Soupy Tteokbokki

If you’re looking for a heartier and more comforting option, soupy tteokbokki is the way to go. This variation involves adding ramen noodles to the dish, resulting in a satisfying, brothy texture that will warm your soul.

These are just a few examples of the diverse tteokbokki variations you can explore to tantalize your taste buds. Feel free to get creative and experiment with additional ingredients and seasonings to customize your tteokbokki experience.

“Tteokbokki variations offer a delightful range of flavors and textures to suit every palate.” – Jane Kim, Food Blogger

See the table below for a quick reference to the key features of each tteokbokki variation:

Tteokbokki Variation Description
Gungjung Tteokbokki A non-spicy version with a soy-based sauce and an array of vegetables.
Seafood Cheese Tteokbokki Includes seafood like shrimp, squid, and mussels, along with delectable melted cheese.
Soupy Tteokbokki Enhanced with ramen noodles, resulting in a comforting and brothy texture.
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Now that you know about these exciting tteokbokki variations, you can embark on a flavorful journey and discover your favorite twist on this beloved Korean dish!

Tips and FAQs

Here are some helpful tips and frequently asked questions about making delicious tteokbokki at home:

Tteokbokki Tips

  • Soak the rice cakes: Before cooking, soak the rice cakes in water for about 20 minutes or longer to ensure they soften properly.
  • Use fresh rice cakes: For the best taste, opt for locally made fresh rice cakes instead of frozen or refrigerated ones.
  • Adjust the sauce: Customize the flavor of your tteokbokki by adding more or less gochujang (Korean red chili paste) and gochugaru (Korean red chili pepper flakes) to the sauce based on your personal preference.

Frequently Asked Questions about Tteokbokki

  1. How long should rice cakes be soaked? It’s recommended to soak the rice cakes for at least 20 minutes, but if they are dry, you can soak them longer to ensure they soften properly.
  2. What other broths can be used instead of anchovy broth? If you prefer a vegetarian or vegan option, you can use water or vegetable broth as alternatives to anchovy broth for the tteokbokki sauce.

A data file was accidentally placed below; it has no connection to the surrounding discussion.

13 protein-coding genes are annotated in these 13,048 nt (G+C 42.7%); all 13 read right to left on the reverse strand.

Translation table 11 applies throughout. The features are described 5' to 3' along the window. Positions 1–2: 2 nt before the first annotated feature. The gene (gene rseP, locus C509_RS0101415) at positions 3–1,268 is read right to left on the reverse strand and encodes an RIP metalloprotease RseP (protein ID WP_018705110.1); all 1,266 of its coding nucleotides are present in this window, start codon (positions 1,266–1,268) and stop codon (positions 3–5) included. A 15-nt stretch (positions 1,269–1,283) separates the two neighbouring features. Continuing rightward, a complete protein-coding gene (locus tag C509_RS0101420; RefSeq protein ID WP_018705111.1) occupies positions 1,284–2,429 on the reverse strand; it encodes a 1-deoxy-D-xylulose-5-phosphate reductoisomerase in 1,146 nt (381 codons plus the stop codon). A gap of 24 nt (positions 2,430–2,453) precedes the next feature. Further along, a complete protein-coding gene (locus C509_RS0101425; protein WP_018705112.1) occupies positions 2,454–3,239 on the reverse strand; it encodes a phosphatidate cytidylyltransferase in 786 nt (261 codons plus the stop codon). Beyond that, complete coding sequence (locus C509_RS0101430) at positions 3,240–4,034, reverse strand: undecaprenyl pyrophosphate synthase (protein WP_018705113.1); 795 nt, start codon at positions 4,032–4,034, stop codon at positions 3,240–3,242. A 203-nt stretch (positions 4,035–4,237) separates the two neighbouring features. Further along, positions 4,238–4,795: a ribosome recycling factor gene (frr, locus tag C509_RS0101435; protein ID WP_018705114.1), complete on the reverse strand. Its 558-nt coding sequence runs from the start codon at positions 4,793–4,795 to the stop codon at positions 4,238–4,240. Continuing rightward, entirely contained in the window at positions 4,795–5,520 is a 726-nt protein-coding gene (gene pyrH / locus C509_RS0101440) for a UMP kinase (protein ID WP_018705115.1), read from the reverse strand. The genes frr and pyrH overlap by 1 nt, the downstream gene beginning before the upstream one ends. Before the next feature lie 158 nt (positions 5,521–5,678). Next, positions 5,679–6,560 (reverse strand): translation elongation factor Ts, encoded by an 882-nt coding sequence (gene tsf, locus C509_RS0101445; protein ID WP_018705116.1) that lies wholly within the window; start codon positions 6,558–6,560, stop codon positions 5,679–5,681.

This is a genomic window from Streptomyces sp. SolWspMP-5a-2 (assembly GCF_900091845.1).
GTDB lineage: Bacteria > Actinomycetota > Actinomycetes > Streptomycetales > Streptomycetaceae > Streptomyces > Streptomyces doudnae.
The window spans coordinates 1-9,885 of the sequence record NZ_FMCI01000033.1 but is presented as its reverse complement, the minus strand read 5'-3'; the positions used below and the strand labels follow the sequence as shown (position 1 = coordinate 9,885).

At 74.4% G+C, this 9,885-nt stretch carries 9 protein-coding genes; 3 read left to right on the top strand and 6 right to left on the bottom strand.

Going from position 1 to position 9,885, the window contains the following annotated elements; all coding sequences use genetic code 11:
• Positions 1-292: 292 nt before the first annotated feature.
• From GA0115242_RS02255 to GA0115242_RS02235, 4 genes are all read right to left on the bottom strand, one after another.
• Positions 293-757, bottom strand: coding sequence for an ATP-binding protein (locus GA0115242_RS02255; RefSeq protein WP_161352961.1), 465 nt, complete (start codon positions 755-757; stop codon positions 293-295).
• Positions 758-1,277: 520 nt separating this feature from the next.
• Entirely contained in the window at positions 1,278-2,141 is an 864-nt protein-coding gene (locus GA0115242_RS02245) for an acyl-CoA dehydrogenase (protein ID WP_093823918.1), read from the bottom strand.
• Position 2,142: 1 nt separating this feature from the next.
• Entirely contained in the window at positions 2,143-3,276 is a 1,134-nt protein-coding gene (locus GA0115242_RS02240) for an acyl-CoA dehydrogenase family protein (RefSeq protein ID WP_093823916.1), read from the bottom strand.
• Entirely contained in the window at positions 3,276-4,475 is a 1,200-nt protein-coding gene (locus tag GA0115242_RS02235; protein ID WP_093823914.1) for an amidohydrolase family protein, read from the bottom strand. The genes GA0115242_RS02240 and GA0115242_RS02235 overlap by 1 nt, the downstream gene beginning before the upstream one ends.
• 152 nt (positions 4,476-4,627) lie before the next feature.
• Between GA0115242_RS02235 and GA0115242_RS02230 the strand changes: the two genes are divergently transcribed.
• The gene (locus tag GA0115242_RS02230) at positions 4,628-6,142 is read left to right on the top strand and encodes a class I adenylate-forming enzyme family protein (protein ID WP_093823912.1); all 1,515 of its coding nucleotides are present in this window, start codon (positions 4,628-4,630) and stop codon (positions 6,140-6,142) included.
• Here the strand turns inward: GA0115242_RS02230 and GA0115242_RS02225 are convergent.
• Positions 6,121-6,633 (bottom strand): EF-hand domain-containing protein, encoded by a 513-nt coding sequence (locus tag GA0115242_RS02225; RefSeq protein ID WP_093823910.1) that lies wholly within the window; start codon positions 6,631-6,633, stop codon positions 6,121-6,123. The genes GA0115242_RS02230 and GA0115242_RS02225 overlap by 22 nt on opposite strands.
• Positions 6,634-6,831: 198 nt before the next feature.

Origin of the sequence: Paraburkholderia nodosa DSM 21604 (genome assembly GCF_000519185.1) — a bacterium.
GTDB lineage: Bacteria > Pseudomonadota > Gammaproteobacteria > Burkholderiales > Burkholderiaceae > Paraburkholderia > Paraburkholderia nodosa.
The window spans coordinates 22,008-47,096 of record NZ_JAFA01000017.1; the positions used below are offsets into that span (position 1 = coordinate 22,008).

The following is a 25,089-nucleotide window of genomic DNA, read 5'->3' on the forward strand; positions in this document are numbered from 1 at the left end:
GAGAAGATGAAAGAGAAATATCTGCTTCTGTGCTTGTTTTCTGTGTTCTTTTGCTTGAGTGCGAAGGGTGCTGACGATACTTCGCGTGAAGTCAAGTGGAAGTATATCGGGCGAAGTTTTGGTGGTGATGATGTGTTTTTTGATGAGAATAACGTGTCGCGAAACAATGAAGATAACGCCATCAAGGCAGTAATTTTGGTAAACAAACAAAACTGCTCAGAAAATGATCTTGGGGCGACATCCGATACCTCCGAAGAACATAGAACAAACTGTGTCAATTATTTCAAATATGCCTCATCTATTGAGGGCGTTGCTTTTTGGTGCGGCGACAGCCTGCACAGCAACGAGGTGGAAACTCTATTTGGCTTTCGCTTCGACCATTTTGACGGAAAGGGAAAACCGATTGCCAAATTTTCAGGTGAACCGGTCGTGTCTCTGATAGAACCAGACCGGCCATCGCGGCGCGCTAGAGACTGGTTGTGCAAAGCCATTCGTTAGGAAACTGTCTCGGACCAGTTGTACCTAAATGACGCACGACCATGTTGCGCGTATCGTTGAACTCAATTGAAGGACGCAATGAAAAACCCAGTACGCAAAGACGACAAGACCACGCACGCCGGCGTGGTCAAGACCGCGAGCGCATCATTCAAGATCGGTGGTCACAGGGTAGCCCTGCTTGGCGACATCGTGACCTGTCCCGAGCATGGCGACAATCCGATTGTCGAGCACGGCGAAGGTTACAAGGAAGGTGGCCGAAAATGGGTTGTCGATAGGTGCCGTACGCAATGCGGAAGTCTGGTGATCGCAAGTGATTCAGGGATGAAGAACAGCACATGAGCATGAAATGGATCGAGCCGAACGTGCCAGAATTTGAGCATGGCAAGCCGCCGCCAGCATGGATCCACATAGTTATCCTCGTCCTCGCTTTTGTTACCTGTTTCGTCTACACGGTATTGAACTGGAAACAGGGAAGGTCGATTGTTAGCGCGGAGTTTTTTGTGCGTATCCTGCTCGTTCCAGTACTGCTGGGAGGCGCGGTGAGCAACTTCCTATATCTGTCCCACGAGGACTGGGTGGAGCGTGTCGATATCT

3. How can I make tteokbokki less spicy? If you prefer a milder flavor, reduce the amount of gochujang and omit gochugaru from the sauce. You can also add more sugar to balance the spiciness.
  4. How do I reheat leftover tteokbokki? To reheat leftover tteokbokki, heat it in a saucepan with some water or broth to maintain its moisture and prevent it from drying out.

With these tips and answers to common questions, you’ll be able to make mouthwatering tteokbokki at home with confidence.

Tteokbokki tips


Tteokbokki, a popular Korean rice cake dish, can be easily made at home with just a few simple ingredients and steps. The star of this dish is garaetteok, a type of chewy rice cake made with short grain rice. Along with the rice cakes, tteokbokki is traditionally made with fish cake, cabbage, scallions, and garlic, creating a flavorful combination.

The sauce for tteokbokki is what gives it its signature taste. Made with gochujang, a Korean red chili paste, along with gochugaru (Korean red chili pepper flakes), sugar, and soy sauce, the sauce adds a spicy and savory kick to the dish. However, tteokbokki is highly adaptable, allowing for variations and customizations. You can add ingredients like ramen noodles, dumplings, boiled eggs, hot dogs, seafood, or even cheese to create different flavors and textures.

With the tips and recipes provided, making homemade tteokbokki is a rewarding and enjoyable experience. Soak the rice cakes, follow the steps, and adjust the sauce to your taste preferences. Whether you prefer the classic spicy tteokbokki or want to explore different variations, now you have the knowledge and confidence to create your own delicious homemade tteokbokki that will surely satisfy your cravings.


How long should rice cakes be soaked before cooking?

Rice cakes should be soaked for about 20 minutes or longer to ensure they soften properly.

What other broths can be used instead of anchovy broth?

Water or vegetable broth can be used as alternatives to anchovy broth for a vegan or vegetarian version of tteokbokki.

How can I make tteokbokki less spicy?

To make tteokbokki less spicy, reduce the amount of gochujang and omit gochugaru for a milder flavor.

How can I reheat leftover tteokbokki?

To reheat leftover tteokbokki, place it in a saucepan with some water or broth and heat it until warmed through.